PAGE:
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Ariocarpus agavoides (Tamaulipas Living Rock Cactus)

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Scientific Name

Ariocarpus agavoides (Castan.) E.F.Anderson

Common Names

Tamaulipas Living Rock Cactus, Magueyito

Synonyms

Ariocarpus kotschoubeyanus subsp. agavoides, Neogomesia agavoides

Scientific Classification

Family: Cactaceae
Subfamily: Cactoideae
Tribe: Cacteae
Genus: Ariocarpus

Description

Ariocarpus agavoides is a small rosette-shaped cactus with short, stiff, dark green tubercles. The stem is greenish-brown, subglobose, somewhat flattened, up to 2.4 inches (6 cm) long, and up to 3.2 (8 cm) in diameter. The rest of the plant is rootstock growing underground. The divergent, flaccid tubercles are flattened adaxially. The areoles at the tips of the tubercles are up to 0.5 inches (1.2 cm) long. Some individuals lack spines, while others have whitish spines up to 0.4 inches (1 cm) long. Mature plants, 5 to 8 years of age, begin to produce magenta flowers that are up to 1.6 inches (4 cm) in diameter and up to 2 inches (5 cm) long. Fruits are reddish, globose, and up to 1 inch (2.5 cm) in diameter.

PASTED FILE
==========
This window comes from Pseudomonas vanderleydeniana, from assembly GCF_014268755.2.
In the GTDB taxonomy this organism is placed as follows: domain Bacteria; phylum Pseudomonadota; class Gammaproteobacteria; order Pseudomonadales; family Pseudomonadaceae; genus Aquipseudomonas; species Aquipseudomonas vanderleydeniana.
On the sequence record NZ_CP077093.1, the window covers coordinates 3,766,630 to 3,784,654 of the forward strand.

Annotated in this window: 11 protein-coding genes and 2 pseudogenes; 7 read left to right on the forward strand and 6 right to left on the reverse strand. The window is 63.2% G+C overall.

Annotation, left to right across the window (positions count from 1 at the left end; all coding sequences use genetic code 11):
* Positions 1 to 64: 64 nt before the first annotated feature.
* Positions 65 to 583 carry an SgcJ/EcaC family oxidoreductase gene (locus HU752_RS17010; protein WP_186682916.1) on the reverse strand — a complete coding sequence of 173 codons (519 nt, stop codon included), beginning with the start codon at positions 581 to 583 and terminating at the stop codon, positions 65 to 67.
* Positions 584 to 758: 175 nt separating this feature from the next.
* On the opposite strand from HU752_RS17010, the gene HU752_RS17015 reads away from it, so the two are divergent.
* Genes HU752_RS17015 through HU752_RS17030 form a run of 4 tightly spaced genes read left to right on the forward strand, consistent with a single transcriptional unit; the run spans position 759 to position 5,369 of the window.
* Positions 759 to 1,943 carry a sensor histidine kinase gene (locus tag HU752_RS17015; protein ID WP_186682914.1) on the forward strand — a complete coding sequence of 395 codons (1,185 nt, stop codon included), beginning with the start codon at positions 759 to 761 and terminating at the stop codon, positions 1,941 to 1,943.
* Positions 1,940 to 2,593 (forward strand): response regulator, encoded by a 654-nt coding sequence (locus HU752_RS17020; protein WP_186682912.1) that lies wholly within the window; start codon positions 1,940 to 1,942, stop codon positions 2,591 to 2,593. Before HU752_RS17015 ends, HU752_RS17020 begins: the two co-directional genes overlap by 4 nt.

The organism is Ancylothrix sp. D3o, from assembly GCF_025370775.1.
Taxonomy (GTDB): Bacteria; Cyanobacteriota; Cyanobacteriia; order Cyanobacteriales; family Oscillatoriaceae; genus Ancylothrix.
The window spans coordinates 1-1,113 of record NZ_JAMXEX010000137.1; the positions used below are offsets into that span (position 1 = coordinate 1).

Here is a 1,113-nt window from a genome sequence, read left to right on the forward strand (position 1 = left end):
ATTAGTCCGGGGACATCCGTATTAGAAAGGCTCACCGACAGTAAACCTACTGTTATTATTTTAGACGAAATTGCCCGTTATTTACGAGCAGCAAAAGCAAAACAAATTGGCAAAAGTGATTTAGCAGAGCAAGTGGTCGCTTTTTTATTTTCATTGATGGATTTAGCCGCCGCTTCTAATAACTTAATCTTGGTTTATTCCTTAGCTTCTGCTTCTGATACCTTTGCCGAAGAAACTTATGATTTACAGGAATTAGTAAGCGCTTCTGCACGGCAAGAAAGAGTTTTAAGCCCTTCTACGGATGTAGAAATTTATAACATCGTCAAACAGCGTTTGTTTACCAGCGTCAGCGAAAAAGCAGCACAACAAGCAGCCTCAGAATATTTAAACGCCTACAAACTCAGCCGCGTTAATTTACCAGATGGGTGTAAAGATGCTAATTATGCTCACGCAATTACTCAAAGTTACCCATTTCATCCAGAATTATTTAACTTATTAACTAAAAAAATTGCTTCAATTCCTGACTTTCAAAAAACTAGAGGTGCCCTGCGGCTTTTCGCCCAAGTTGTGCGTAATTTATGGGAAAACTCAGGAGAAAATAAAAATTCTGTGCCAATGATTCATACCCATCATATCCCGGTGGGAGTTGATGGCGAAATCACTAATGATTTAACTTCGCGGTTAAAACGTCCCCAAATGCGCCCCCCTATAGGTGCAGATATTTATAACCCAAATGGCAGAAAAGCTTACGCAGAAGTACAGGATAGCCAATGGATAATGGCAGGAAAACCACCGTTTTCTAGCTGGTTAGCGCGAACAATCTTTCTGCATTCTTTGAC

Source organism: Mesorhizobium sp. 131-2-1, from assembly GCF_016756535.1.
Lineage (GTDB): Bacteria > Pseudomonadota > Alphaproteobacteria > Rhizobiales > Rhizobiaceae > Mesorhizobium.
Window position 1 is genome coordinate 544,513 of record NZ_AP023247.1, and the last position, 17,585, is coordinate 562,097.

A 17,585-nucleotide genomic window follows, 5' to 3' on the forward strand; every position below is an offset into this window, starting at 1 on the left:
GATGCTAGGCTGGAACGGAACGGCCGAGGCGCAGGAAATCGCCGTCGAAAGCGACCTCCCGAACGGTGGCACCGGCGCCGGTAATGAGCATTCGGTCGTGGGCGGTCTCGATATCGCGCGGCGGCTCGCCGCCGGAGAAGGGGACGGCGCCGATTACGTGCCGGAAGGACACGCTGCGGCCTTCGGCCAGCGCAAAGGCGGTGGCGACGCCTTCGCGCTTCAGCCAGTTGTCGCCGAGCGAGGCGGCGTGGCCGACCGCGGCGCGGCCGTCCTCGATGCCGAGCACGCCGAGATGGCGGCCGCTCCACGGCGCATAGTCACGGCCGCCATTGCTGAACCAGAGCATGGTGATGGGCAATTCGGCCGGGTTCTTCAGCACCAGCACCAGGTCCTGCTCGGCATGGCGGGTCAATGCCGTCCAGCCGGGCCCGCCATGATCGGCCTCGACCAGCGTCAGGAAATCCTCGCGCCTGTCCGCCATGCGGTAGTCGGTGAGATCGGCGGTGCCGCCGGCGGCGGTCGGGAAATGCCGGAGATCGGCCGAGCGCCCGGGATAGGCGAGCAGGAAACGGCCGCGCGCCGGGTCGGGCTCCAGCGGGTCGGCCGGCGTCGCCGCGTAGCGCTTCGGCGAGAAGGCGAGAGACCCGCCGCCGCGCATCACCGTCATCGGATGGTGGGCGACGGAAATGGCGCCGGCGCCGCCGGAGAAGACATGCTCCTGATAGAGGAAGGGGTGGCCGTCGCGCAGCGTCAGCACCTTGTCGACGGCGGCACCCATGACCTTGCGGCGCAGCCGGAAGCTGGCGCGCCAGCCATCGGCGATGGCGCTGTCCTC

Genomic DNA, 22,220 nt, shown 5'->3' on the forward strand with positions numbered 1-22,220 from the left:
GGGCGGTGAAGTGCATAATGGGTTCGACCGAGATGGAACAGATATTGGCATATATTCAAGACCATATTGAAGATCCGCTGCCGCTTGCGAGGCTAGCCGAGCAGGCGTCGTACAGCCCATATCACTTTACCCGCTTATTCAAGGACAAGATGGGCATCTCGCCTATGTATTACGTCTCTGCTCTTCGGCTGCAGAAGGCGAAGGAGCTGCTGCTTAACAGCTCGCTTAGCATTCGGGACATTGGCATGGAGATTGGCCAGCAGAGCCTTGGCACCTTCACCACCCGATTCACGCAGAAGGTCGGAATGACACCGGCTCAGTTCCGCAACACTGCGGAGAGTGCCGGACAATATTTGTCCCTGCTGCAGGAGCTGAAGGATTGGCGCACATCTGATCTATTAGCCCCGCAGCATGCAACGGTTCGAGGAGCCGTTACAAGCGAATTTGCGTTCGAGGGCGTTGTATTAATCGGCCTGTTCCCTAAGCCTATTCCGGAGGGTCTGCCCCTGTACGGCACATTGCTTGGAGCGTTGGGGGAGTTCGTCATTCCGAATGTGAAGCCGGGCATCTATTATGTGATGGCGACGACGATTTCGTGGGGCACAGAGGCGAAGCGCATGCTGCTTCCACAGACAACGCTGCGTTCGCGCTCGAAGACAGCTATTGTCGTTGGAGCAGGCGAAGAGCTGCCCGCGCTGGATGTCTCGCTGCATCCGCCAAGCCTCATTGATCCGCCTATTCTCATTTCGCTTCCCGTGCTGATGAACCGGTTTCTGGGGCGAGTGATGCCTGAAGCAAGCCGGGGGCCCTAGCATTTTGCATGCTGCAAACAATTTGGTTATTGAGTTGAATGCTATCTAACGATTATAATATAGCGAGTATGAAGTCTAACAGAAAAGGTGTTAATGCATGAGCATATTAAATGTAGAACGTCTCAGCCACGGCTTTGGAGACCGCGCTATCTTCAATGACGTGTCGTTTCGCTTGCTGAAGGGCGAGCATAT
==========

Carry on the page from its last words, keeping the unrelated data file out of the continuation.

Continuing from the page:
Photo by Lakota

Hardiness

USDA hardiness zones 9b to 11b: from 25 °F (−3.9 °C) to 50 °F (+10 °C).

How to Grow and Care

You should plant your Ariocarpus in soil specifically formulated for cacti. You can buy a cactus mix at your local nursery. Do not use generic soil mixes because they will not provide enough aeration and drainage. Additionally, using a container without a hole, whether it is a pot or a terrarium, is a bad idea for the same reason.

Ariocarpus need a lot of sunlight. However, in hot, dry areas, they can be damaged by excessive sunlight, so you should either use a shade-cloth to limit their sun or move them out of the sun during the hottest hours of the day. In more temperate areas, direct sunlight is fine.

These cacti prefer to be kept at room temperature or slightly lower and in low humidity.

Water your Ariocarpus when it is dry, but then wait until the soil dries out completely to water it again. The amount of time this takes will vary depending on your climate and the size of your pot if you use one.

Learn more at How to Grow and Care for Ariocarpus.

Origin

It is endemic to Mexico and grows in dry shrubland in rocky calcareous substrates.

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